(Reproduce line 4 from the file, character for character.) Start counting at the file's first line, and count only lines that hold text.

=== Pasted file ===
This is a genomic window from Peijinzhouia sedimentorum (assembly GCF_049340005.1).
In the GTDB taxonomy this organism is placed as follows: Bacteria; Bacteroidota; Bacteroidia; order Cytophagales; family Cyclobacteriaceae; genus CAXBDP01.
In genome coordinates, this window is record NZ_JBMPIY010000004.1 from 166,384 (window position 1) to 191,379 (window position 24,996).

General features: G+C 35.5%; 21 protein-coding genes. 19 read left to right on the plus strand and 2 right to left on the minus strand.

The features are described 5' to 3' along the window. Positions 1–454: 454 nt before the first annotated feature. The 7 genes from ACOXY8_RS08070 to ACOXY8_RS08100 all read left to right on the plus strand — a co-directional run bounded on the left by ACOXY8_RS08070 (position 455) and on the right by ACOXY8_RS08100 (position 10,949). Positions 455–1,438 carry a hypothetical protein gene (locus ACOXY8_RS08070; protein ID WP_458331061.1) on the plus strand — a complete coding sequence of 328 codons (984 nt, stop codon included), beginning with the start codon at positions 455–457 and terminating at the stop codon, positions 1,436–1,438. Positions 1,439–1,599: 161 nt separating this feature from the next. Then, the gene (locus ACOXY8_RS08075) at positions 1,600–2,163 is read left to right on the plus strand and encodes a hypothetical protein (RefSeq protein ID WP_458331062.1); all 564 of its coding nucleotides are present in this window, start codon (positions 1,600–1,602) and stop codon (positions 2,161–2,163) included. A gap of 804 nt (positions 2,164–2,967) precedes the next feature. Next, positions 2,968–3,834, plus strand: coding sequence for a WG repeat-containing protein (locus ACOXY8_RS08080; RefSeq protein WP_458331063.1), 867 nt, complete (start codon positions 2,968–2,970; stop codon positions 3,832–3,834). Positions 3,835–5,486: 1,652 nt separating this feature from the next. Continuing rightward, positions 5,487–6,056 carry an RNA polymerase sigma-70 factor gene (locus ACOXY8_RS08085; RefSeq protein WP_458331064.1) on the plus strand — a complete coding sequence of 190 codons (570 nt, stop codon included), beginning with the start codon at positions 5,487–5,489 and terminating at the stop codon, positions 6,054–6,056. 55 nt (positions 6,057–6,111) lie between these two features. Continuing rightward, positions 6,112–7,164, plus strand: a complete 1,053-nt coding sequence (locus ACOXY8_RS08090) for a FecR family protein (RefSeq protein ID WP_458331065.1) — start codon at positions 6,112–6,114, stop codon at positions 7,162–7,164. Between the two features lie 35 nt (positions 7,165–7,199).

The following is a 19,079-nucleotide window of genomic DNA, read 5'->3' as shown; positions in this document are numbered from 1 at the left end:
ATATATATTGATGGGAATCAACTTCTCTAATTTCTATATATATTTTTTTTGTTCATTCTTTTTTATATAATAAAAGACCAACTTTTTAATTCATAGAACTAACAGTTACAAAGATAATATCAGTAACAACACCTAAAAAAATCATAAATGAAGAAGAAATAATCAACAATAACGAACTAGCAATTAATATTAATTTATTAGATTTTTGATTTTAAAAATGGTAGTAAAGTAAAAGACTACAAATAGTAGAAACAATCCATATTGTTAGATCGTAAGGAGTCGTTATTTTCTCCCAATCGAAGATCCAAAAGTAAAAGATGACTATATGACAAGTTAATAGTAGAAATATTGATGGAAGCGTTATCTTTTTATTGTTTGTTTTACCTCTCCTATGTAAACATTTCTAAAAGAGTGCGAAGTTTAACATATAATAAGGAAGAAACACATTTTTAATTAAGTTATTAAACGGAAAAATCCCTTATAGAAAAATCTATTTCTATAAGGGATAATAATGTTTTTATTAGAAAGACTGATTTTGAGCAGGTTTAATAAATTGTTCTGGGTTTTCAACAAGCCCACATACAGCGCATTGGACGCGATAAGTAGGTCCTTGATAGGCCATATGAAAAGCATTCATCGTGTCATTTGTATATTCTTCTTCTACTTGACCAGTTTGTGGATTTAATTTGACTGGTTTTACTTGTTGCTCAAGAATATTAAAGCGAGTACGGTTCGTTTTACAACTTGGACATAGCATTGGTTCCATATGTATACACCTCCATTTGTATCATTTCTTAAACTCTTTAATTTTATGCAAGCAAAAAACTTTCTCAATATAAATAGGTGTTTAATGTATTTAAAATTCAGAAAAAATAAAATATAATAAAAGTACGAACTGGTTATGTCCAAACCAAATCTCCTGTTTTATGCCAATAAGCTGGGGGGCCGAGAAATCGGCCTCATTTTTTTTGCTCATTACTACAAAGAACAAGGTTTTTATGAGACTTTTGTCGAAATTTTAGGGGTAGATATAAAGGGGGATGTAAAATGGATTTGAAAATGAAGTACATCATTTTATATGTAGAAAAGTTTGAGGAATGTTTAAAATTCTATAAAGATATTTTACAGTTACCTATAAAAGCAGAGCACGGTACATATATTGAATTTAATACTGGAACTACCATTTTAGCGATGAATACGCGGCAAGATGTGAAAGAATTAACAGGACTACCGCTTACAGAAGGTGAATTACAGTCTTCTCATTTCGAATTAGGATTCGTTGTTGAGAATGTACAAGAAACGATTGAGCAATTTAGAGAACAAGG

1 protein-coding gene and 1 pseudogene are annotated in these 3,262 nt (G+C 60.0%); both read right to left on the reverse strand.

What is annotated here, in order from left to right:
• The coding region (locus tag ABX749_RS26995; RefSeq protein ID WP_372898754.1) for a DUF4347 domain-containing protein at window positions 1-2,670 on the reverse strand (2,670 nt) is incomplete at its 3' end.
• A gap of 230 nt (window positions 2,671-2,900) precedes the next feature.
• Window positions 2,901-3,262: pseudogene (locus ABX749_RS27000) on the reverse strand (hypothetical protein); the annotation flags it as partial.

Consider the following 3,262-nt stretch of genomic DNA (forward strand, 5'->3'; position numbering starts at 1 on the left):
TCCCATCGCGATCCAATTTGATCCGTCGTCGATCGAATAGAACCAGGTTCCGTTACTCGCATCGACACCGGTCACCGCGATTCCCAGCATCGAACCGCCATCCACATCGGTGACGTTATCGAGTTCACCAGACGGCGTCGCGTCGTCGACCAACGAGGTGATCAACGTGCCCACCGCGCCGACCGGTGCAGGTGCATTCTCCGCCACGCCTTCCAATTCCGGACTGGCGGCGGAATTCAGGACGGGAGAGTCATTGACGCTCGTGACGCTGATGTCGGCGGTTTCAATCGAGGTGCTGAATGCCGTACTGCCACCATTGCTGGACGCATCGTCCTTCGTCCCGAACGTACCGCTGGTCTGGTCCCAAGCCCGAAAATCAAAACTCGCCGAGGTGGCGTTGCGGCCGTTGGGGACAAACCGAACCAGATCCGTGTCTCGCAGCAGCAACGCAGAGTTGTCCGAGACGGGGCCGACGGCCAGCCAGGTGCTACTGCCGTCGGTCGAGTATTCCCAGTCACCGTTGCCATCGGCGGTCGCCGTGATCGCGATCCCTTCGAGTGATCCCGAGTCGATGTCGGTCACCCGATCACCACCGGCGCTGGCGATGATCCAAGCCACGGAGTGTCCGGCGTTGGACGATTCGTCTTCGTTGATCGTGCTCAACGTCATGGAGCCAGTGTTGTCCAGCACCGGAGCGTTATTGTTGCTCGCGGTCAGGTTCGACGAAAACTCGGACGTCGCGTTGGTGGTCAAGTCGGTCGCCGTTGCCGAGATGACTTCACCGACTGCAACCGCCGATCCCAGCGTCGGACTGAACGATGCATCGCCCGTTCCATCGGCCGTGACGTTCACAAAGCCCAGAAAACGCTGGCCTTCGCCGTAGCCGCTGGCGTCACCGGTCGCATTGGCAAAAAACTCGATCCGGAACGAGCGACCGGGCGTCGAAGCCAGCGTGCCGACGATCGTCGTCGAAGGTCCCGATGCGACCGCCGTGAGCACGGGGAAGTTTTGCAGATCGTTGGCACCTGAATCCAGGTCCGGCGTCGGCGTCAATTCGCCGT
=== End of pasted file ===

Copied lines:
General features: G+C 35.5%; 21 protein-coding genes. 19 read left to right on the plus strand and 2 right to left on the minus strand.